In a niche market like gear manufacturing, the advantage goes to the company that seizes each opportunity when it comes to new technology. The partnership between Gleason Corp. and Heller Maschinenfabrik GmbH, for example, has taken the strengths of both companies to create a machine and process that are both flexible and productive, and accommodate the manufacture of all type of bevel gears. Meanwhile, Star SU and MAG have joined forces on gear cutting technology that offers innovative and reliable gear manufacturing solutions. With a focus on productivity at IMTS 2012, these companies prove that the right collaboration can lead to future manufacturing success.
Gleason and Heller
With the CT8000, manufacturers can quickly and easily accommodate new part series, design variations and corrections, while producing gears at production rates that make single-setup machining in small and medium batches attractive economically. In addition, the new Gleason/Heller alliance enables manufacturers to simultaneously benefit from Heller’s five-axis machining solutions and Gleason’s design and process expertise and software.
“Gleason’s gear process knowledge and software modules CAGE, GAGE and FEA provide benefits to the producers of large gears that were previously unavailable,” says Al Finegan, director of marketing at Gleason. “These include improved cutter design and development, interference modeling, consolidation of cutter designs to minimize investment, improvements in pinion development, and improved part quality through enhanced part grid modeling, including root areas of the tooth.”
IMTS attendees who stop by Gleason’s Booth N-7000 will see a combination of efficient and productive gear and pinion cutting processes in the same setup.
“In the fairly immediate future, five-axis machines from Gleason/Heller will feature some advanced capabilities like Gleason closed-loop gear manufacturing, which has long been used for smaller gears that will now be available for the full manufacturing range,” Finegan adds. “And the plans include a larger gear capacity, up to 3 meters in gear diameter.”
For large gear manufacturing beyond perhaps 800 mm or so, Finegan says that multifunctional machining is very attractive to gear producers. “Volumes tend to be low, and many gear jobbers cannot afford to invest in dedicated gear cutting equipment,” he says. “Part handling is slow and expensive, so multifunctional machines can save time and money.”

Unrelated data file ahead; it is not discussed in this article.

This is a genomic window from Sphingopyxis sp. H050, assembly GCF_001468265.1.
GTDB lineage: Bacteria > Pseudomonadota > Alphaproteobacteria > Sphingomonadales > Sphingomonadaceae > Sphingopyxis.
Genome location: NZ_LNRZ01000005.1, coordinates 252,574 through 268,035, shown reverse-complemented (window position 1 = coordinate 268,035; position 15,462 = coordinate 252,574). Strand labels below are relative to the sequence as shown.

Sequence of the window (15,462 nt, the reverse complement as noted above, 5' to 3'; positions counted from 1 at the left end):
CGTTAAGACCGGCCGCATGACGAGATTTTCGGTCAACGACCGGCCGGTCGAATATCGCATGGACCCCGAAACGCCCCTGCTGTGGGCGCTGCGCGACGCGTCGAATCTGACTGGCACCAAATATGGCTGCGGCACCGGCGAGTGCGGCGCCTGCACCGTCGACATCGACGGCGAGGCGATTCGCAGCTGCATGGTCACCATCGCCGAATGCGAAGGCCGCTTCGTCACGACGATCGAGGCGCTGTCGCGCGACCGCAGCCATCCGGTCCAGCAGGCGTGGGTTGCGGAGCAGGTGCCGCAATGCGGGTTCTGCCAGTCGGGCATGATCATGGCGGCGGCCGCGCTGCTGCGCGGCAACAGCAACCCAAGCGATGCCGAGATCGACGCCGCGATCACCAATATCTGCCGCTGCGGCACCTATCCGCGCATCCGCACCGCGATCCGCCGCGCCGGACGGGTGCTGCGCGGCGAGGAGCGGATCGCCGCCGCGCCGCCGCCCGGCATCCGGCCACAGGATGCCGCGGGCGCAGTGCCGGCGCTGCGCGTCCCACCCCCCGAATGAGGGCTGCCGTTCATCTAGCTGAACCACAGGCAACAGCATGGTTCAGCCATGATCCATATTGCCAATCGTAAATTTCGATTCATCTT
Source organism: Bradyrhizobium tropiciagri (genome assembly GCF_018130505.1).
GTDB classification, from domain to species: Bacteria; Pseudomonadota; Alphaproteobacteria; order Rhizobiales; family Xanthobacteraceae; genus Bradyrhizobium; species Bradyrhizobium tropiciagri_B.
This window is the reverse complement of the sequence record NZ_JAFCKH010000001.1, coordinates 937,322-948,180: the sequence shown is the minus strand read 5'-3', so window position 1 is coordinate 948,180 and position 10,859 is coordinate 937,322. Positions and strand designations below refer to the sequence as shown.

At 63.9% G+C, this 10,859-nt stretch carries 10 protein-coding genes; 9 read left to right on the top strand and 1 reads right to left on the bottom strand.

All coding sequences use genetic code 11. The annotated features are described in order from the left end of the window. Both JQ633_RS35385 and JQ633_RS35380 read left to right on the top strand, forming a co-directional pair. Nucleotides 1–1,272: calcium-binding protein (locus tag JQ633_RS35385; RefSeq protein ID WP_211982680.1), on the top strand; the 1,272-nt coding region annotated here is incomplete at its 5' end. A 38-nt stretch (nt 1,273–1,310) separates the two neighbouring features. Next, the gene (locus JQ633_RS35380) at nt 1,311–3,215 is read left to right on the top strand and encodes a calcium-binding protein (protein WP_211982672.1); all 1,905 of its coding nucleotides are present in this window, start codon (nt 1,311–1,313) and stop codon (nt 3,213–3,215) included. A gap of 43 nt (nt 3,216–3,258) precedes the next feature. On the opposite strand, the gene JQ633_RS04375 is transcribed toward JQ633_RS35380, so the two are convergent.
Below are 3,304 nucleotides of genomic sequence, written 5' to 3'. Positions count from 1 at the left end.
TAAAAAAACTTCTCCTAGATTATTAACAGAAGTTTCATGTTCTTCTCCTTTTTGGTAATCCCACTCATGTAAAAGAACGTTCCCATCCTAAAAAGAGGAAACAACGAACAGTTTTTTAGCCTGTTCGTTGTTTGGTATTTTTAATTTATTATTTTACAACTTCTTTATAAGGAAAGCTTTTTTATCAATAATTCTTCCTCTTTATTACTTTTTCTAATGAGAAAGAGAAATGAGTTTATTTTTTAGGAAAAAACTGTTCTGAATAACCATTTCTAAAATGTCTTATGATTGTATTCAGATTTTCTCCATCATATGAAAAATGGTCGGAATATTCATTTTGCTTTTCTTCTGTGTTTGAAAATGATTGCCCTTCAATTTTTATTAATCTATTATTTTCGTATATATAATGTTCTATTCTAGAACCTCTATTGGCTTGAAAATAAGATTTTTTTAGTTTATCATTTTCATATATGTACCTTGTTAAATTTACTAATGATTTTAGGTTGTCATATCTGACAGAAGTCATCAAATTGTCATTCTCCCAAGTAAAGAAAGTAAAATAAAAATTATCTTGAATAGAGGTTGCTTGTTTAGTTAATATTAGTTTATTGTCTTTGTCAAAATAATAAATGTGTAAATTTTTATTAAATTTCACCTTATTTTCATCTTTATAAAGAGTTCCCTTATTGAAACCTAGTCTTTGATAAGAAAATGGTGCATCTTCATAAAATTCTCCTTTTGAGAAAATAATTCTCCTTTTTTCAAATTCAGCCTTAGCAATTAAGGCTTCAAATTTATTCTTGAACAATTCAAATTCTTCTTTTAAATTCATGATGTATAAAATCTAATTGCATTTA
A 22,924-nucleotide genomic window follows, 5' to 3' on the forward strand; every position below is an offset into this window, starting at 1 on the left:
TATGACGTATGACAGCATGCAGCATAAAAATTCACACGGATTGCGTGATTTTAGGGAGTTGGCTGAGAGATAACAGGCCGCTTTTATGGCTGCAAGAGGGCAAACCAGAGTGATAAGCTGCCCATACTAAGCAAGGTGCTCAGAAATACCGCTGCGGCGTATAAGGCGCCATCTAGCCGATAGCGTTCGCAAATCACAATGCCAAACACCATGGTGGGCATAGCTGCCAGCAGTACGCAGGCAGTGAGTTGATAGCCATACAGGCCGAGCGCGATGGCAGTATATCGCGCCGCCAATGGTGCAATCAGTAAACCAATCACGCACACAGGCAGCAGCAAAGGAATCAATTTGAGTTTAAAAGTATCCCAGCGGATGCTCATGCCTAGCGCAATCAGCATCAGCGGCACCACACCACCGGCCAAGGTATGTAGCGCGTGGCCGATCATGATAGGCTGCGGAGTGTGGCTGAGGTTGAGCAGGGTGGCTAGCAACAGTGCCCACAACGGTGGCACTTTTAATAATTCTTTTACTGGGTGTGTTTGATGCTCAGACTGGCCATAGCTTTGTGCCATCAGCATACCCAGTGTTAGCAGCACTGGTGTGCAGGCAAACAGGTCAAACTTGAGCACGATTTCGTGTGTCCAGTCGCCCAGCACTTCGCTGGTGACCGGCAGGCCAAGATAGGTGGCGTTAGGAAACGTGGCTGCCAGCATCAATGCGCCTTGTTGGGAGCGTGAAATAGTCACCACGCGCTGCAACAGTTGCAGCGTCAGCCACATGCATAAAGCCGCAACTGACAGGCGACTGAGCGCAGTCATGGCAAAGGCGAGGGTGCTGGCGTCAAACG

Star SU and MAG
Star SU offers a variety of machine tools, precision cutting tools and services, including work with the Star Cutter Co., Samputensili, S.p.A., Sicmat S.p.A. and Bourn & Koch Inc. The company has been the representative of MAG Modul gear cutting machines in North America for the last 15 years, says Mark Ritchie, Star SU vice president, sales and engineering.
Visitors to Booth N-6924 will see the Star SU/MAG partnership firsthand with MAG’s H 400 CNC, which uses standard hob or form milling technology, ranging from dry or wet machining with high capacity HSS or carbide tools to skive hobbing of heat-treated gears. The H 400 hobber includes: motorized hob head, direct-drive table speed range of 400 rpm, maximum hob diameter of 175 mm, six CNC axes, Siemens control, aligning probe and MAG Moduldialogue software (metric or inches). It is available with different modular option packages, including specific geared or direct-drive hob heads, as well as table drive packages that respond to the user’s specific task.
The machine on display at IMTS offers a high-performance torque hob head and the appropriate direct drive worktable for demanding cutting tasks up to a gear diameter of 15.75 inches (400 mm) and NDP 3.175 (8 module).
The H 400 also can be upgraded with new CDT technology that enables integrated chamfering/deburring of the workpiece after gear hobbing on the same work spindle.
Ritchie believes that the general trend of integrating more functionality into one single machine continues to be one of the main drivers, especially in industrial sectors. Nevertheless, certain physical limits of machining gears with end mills have been reached.
“The traditional profile generation process being still the most productive solution today continues to compete well with universal machining centers,” he says. “Traditional gear manufacturers are now fighting back. For example, MAG Modul integrates more pre- and post functionalities to the gear hobbing and milling process. At the same time, our sister companies at MAG are working on gear cutting functionalities on its universal machining centers. So there is space for both—the productive gear hobbing process and the flexible machining with end mills.”